If you watch ER, House, Gray's Anatomy or any TV show where someone is periodically rushed into 'Emergency' you'll have noticed the handover conversation, maybe, in which the paramedics bark information at the medics as the gurney or trolley is run along the corridors.
There's a formula to these conversations. It was developed for obvious reasons - to convey maximum relevant information for action in minimal time and with minimal scope for confusion and omission.
You may know this already, but I'm a bit slow sometimes and only learnt it recently from Ronan Knox, a consultant I was doing some work with. Ronan stressed to me how valuable this kind of urgent conversation is as a formula to cultivate in times of crisis leadership.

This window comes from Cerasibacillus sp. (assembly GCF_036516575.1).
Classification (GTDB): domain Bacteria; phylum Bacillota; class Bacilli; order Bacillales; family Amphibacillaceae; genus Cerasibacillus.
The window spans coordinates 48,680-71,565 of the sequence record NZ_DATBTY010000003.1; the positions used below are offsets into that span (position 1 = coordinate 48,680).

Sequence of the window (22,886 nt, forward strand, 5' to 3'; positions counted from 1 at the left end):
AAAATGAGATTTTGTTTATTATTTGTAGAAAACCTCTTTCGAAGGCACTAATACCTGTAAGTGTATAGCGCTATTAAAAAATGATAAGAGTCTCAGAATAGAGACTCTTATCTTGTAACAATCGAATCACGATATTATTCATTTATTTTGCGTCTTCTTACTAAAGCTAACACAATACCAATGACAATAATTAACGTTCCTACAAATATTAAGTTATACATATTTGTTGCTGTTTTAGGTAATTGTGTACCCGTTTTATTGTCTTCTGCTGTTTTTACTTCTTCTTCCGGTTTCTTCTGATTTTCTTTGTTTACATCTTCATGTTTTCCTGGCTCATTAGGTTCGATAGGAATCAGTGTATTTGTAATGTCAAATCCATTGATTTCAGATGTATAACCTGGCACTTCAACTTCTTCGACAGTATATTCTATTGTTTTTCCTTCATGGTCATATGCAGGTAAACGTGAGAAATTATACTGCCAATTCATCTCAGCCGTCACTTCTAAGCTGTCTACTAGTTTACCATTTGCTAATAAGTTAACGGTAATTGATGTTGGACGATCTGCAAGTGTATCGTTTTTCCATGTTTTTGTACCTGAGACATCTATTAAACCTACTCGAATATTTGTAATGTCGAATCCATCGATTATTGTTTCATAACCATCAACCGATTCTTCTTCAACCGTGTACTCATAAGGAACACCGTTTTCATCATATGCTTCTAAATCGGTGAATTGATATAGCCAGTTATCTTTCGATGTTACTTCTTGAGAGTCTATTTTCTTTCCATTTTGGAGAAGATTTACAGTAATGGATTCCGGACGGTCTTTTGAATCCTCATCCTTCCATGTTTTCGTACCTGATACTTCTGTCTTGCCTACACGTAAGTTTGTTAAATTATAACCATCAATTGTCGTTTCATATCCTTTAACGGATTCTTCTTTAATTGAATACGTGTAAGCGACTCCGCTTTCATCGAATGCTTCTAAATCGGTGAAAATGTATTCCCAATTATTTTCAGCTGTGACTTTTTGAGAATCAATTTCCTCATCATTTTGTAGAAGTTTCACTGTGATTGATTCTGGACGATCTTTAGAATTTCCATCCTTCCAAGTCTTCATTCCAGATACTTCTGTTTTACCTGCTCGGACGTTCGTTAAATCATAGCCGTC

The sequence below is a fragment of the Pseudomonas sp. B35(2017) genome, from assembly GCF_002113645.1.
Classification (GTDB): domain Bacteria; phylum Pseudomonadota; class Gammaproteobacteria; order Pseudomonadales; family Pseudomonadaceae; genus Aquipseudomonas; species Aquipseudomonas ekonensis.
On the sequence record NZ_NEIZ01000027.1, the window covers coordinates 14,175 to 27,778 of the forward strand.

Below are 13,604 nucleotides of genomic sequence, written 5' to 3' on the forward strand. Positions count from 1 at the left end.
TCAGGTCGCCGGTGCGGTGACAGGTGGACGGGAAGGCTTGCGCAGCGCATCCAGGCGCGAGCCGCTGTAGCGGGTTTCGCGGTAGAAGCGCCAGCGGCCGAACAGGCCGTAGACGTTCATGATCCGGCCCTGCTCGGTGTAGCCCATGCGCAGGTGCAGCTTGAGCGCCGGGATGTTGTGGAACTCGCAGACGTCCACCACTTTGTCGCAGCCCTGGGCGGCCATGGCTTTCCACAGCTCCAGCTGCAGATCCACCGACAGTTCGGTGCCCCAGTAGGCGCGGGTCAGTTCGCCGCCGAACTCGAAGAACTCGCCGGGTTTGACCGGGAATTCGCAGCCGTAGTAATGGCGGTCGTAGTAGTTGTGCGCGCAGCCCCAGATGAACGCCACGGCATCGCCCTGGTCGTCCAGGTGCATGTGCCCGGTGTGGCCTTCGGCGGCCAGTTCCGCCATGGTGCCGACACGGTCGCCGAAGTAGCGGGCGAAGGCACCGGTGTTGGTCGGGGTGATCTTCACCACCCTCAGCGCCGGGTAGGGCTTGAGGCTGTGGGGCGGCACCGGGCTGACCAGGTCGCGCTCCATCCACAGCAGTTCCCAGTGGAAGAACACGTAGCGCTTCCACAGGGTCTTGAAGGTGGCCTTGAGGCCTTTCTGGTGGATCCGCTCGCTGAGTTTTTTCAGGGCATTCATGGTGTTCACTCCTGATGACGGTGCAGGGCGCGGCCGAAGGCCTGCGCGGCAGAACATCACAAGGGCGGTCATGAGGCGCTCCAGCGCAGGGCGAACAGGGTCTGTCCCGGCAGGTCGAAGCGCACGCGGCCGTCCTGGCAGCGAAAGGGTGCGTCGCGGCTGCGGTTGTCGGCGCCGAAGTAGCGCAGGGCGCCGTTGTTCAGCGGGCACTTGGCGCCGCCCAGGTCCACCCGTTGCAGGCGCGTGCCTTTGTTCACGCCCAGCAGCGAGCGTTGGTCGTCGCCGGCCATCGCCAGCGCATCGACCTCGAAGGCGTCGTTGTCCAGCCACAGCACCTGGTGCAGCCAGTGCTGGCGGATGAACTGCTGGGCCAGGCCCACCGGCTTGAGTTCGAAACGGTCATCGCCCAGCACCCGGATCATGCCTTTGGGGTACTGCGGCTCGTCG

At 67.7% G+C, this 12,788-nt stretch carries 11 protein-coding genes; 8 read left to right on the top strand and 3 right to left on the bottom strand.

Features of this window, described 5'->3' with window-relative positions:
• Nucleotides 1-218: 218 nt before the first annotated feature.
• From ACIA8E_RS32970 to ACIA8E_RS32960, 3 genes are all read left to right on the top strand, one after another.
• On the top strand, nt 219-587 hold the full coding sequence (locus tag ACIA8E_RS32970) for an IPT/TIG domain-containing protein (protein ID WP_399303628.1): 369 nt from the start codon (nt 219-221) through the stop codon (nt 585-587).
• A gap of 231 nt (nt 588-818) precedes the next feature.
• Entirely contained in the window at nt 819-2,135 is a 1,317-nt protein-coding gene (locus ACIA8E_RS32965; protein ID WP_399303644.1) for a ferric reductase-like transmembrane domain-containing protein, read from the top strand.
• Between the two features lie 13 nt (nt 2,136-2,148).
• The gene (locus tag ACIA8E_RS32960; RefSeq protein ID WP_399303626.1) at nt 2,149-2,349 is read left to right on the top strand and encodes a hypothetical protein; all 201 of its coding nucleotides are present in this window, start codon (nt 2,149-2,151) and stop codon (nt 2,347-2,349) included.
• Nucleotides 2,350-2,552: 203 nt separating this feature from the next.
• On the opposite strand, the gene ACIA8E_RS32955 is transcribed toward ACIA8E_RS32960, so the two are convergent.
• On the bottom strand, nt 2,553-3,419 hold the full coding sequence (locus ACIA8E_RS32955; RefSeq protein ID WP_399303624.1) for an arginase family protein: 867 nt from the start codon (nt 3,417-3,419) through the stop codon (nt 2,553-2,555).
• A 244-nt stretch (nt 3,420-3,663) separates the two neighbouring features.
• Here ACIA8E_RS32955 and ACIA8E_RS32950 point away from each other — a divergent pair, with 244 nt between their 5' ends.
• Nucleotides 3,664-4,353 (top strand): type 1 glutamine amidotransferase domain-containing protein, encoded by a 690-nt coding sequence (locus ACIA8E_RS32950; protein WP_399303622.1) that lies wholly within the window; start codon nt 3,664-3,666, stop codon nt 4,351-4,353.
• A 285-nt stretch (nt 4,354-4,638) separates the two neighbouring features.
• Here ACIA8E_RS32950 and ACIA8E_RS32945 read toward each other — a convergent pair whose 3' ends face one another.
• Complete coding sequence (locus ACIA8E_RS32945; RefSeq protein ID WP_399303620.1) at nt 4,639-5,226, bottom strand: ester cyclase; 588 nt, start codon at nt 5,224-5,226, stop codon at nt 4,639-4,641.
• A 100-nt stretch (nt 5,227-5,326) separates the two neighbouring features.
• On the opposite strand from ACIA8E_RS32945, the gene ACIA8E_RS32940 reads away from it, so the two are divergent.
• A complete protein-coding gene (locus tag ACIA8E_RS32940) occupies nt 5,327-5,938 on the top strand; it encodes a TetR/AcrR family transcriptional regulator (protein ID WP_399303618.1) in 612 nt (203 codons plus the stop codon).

It's known as an SBAR conversation, because of the essential four elements that have to be clearly conveyed:
It's a useful formula to apply to any fast, urgent conversations you need to have where agreed action has to follow. Actually, shouldn't most conversations at work be like that? Why aren't more meetings at work like that?
Talking of House, just as an aside, I was at college with Hugh Laurie and, just to show how annoyingly talented some people are, not only is he a TV star, he plays a mean self-taught piano and he's so good at rowing that in our third year at college, even though he had glandular fever ('mano' I think you Yanks call it?), he was selected for the Cambridge eight to row against Oxford in the annual Oxbridge University Boat Race.
Isn't it great when your peers are super-talented and go onto great things? What's that mantra I heard recently on 'King of Queens' on TV - "I must learn to be delighted when good things happen to other people. I must learn to be..."
by Jim Taggart
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